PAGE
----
Norwest developer Mulpha has launched a career mentoring program as part of its NorwestLearn initiative to help develop the next generation of business leaders and transform Norwest’s thriving knowledge economy into an entrepreneurial economic hub of the future.
The Norwest mentoring program aims to build the Norwest community and connect local business leaders with a new generation of employees and entrepreneurs.
Mulpha is calling on Norwest professionals and businesses to offer their most valuable resource, their knowledge and time, to help develop the next
generation of business leaders. In return they will benefit from interacting with younger bright minds who may provide useful insights for their own
benefit. Applications are now open for both mentors and mentees at www.norwestcity.com.au.
Mentees can come from all walks of life, including students, young graduates and employees, preferably in the 17 to 35 age group. They can expect to meet
regularly with their mentors over a six month period to discuss their career development, challenges and bright business ideas.
Mentors are not a resource to solve all a mentees’ problems, but are there to listen and provide guidance on how a mentee can develop their maximum potential.
Mulpha Developments Executive General Manager, Tim Spencer, said the mentoring program is designed to bring together suitable mentors and mentees and provide
a structured framework to ensure a sharing of knowledge for both parties.
“Fostering lifelong learning is the key to driving business innovation and creating the vibrant entrepreneurial economy of the future. It all starts with
people and this is designed to tap into Norwest’s most valuable resource, the quality of our people,” said Mr Spencer.
“Over time this pilot initiative will include everything from business start-up workshops to professional development programs, all focussed on sharing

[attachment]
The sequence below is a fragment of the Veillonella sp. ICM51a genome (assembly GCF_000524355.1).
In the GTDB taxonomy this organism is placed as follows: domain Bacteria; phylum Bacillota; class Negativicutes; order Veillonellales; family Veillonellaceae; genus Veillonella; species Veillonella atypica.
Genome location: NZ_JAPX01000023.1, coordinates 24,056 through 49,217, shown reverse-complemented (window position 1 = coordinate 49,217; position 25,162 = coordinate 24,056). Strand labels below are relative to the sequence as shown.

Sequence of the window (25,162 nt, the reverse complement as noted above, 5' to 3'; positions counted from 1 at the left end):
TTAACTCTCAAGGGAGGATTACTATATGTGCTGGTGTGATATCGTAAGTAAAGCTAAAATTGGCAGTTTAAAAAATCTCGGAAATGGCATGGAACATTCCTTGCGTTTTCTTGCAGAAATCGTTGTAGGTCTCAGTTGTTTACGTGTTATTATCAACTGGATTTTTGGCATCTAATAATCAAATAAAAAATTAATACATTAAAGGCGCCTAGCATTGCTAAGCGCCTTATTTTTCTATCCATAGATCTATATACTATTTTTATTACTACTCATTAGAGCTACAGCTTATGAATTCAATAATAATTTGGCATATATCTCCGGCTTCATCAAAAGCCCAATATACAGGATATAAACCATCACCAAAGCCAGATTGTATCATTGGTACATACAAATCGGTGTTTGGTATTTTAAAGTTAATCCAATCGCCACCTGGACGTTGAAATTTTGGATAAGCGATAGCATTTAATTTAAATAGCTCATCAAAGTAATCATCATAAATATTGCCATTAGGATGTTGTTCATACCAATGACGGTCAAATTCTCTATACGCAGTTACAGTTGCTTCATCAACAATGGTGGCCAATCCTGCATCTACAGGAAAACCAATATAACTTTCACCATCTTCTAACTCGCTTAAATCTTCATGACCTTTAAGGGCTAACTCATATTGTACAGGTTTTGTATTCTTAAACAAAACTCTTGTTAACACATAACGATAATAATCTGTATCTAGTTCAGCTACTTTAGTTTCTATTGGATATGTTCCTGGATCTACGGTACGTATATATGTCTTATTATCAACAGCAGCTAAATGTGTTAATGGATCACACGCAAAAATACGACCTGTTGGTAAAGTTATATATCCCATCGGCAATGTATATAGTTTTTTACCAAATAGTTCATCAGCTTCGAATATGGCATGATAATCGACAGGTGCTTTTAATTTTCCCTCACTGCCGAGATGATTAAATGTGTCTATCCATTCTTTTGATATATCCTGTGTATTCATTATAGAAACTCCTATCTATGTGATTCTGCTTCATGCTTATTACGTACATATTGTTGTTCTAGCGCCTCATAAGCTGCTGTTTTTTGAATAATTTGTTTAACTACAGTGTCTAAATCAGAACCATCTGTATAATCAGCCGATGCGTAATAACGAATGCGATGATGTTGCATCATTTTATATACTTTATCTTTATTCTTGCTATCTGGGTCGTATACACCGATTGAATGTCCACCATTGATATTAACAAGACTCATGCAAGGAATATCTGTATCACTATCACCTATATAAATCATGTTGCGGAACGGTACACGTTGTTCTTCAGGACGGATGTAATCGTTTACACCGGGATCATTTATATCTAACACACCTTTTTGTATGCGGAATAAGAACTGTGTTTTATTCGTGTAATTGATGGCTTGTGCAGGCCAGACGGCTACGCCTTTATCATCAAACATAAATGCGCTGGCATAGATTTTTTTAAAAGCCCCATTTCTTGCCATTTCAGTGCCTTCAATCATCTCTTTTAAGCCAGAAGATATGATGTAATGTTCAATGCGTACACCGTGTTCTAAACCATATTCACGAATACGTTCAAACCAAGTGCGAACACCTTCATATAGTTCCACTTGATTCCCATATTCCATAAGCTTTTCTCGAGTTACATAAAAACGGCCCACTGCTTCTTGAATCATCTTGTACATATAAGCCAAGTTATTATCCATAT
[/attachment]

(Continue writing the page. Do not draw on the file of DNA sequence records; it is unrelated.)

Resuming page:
the knowledge, expertise and most importantly, the entrepreneurial spirit that is so abundant in the Norwest business community.
“Norwest already has the key attributes for an innovative workplace culture as we have a high proportion of university educated people and a growing number
of small-to-medium business start-ups, with over 800 great businesses employing over 30,000 people.
“If we can harness that expertise and energy, the future of Norwest as an economic hub is very bright indeed. As a manager and developer, it’s not just about having the physical infrastructure to support the economy and jobs of the future, it’s about creating a social and business culture to drive innovation,” said Mr Spencer.
“A key concern of residents in western Sydney is access to high-skill jobs for them and their children. This initiative will play a part in ensuring Norwest is great place for multi-generations to live, to work and to do business.”
Bev Barnfather, owner and CEO of Ladybird Group, a corporate gift consulting business which has operated in Norwest for the past 8 years, said she had benefited immensely from the mentoring she had received throughout her 40-year business career.
“There was always somebody there for me throughout my business life, and as a result I have gained invaluable experience and an ever-growing professional network, all because people have been so generous with their time and advice. I think it’s every successful business owner’s obligation to give back to the community,” Bev said.
“When I heard Tim Spencer speaking at a Hills Business Chamber lunch about the Norwest Mentoring Program I knew I had to be involved.”
Expressions of Interest are currently being sought from both potential mentors and mentees to join the Norwest Mentoring Program. Expressions of interest close November 30.To find out more, visit www.norwestcity.com.au.
Photo, left to right: Bev Barnfather, Stephanie Dale , Kate Bradfield, Sarah Eltakchi , Tim Spencer , Sue Tsigaros , Stuart Green.